Comment by old pajamas — February 18, 2009 @ 6:21 pm

  12. David,

    Sorry, I wasn’t being specific; did not mean the work of other poets’ contributions to your blog.

    pajamas

    p.s. I know…one should say what one means………………

    Comment by old pajamas — February 18, 2009 @ 6:26 pm

  13. Just think how weird the world would seem if poets and lawyers (or even politicians) started saying what they mean! Yes, OP, being on this page, that is one of my own poems. As with most parents and children, I would not want to choose which of my poems I thought was best.

    Comment by David Giacalone — February 18, 2009 @ 6:34 pm

  14. David,

    I think the haiku I referred to (of yours) is brilliant, shines more brightly than the other stars in your sky. I’ve given you my opinion regarding what I think of yours is best. Man, I’m complimenting you. Haiku and children are vastly different. Poets do try to say what they mean; lawyers and politicians try to convince that they mean what they say. If poets don’t, can’t, won’t choose, conclude what is their best work, then I believe they lack curiousity about what they do………It’s lower case,

    old pajamas

    Comment by old pajamas — February 18, 2009 @ 8:45 pm

  15. By the way, I play the cousin of bocce, petanque; so I can’t be much of a villian or a fool…..

    pajamas

    Comment by old pajamas — February 18, 2009 @ 9:26 pm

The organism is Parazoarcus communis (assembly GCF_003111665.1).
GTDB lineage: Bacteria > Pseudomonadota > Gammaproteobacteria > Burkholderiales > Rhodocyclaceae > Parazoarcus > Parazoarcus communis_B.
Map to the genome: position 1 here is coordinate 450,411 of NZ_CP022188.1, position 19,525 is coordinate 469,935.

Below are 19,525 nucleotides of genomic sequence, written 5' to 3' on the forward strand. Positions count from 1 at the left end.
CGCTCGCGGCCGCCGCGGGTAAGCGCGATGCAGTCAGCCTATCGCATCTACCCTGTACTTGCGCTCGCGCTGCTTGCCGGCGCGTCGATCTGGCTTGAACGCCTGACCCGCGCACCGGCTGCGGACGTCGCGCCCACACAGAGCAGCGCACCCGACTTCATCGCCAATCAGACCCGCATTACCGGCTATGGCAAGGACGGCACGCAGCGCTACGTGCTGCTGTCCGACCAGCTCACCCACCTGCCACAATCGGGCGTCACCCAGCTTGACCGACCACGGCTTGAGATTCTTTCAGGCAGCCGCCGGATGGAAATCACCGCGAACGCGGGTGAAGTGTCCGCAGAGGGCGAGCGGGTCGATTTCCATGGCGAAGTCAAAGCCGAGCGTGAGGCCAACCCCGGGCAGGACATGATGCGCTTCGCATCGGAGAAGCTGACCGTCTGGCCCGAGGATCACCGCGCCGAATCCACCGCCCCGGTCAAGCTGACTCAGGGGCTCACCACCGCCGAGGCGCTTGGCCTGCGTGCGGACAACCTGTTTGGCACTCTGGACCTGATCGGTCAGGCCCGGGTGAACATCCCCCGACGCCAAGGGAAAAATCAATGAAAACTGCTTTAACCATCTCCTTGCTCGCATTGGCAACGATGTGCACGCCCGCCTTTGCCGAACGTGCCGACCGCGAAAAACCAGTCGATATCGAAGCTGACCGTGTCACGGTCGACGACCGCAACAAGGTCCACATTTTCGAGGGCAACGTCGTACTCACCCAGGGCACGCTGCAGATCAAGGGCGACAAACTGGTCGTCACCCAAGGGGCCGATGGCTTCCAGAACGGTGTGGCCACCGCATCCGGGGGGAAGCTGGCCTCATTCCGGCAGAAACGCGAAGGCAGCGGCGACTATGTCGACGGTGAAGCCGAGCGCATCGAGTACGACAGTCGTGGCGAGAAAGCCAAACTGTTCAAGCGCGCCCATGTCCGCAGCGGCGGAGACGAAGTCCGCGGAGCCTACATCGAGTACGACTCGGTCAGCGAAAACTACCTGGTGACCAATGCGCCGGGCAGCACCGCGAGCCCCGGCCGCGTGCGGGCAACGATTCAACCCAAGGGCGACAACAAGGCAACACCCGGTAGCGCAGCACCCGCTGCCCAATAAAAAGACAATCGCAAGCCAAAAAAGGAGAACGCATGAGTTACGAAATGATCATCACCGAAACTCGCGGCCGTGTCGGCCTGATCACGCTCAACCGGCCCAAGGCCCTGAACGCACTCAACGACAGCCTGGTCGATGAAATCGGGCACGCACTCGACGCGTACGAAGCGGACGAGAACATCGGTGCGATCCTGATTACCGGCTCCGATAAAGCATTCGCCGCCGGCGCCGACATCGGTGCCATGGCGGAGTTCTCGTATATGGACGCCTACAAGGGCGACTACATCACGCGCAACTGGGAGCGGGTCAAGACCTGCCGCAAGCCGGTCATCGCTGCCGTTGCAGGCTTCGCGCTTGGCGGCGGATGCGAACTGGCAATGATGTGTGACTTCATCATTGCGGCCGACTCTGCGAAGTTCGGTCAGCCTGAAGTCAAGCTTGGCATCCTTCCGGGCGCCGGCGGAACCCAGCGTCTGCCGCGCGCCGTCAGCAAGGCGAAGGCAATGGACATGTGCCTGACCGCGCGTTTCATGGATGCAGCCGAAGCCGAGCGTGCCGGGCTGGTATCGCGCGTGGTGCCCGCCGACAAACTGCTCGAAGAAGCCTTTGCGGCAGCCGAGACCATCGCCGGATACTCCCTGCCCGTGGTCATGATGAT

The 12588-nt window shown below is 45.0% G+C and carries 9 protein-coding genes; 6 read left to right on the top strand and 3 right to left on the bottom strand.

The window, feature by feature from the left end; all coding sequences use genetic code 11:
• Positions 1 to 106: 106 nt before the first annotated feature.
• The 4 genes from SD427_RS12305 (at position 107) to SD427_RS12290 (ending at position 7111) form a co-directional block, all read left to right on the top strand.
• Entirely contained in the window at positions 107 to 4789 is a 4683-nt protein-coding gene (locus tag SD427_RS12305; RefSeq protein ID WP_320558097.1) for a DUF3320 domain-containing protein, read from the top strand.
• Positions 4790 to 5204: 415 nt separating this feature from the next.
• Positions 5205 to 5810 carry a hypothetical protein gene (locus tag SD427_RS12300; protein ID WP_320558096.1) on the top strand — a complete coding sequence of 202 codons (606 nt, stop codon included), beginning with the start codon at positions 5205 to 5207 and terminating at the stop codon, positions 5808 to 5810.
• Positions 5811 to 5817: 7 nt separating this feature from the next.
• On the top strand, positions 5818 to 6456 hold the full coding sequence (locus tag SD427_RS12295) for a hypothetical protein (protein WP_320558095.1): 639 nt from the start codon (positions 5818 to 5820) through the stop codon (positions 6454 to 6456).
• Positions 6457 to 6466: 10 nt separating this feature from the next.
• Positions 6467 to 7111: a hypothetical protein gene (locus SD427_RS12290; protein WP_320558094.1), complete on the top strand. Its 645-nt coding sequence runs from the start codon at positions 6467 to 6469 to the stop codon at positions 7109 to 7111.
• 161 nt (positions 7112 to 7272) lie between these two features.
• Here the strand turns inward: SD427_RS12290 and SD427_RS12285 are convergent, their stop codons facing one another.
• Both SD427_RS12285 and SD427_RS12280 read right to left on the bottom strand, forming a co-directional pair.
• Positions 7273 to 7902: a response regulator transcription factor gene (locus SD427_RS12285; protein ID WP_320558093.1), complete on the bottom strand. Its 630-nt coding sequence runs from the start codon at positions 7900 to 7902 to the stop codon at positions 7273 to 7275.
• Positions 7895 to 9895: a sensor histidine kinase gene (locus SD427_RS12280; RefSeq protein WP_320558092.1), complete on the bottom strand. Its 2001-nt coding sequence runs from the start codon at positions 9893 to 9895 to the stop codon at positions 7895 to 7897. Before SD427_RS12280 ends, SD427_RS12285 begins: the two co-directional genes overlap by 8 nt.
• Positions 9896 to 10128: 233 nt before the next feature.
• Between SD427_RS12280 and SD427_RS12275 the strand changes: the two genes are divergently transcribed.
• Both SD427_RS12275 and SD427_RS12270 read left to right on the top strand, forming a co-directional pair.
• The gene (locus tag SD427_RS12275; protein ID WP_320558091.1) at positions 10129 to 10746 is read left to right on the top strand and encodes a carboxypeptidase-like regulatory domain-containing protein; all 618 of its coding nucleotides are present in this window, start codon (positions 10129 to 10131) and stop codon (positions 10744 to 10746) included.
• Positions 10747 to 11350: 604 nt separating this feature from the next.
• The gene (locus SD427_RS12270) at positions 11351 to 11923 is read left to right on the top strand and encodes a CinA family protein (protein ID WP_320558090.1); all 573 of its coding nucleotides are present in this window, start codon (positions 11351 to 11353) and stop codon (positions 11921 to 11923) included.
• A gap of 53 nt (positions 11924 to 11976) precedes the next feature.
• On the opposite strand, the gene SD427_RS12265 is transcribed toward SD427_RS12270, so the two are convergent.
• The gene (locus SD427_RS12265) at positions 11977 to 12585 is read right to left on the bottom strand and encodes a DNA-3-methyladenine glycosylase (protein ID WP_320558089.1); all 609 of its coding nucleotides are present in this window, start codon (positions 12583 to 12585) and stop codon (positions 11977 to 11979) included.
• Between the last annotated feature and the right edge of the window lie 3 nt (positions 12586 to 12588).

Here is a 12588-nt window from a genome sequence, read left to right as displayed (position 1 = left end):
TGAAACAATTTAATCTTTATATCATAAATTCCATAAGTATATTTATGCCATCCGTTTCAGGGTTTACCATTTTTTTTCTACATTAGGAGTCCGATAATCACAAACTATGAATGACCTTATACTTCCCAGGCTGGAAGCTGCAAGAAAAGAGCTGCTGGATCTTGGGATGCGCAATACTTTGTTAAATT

16. I’m grateful for the compliment, Alan/pajamas. We seem to have a different notion about rating/grading haiku, which is fine with me. I’m more a believer in a letter scale (F thru A or A+) than a precise numerical one (like 1 thru 100), or a purely subjective notion of “best.” Like a world-class beauty, once a poem gets A+, it’s purely a matter of today’s subjective preference (and maybe what I had for dinner), that would make one “better” or “best.”

    For example, if an editor is doing a good job, it seems to me that 20% of the poems in any one issue of a good haiku journal could reasonably be chosen as “best in issue.” For my own poems, I might with difficulty tell you the 6 or 12 poems I like the most or am most proud of. But, choosing the best is simply beyond my ability or inclination. There are far too many things that a poet is trying to do with haiku to say that one poem out of a large number noticeably stands out above the rest.

    On the other hand, hearing your approach surely gives me something to think about. Thanks again for taking the time to leave your kind appraisal.

    p.s. As for bocce, don’t even get me started on the villains and fools that I’ve seen playing that sport.

    Comment by David Giacalone — February 18, 2009 @ 9:45 pm

  17. okay, and thank you…pajamas

    Comment by old pajamas — February 18, 2009 @ 11:27 pm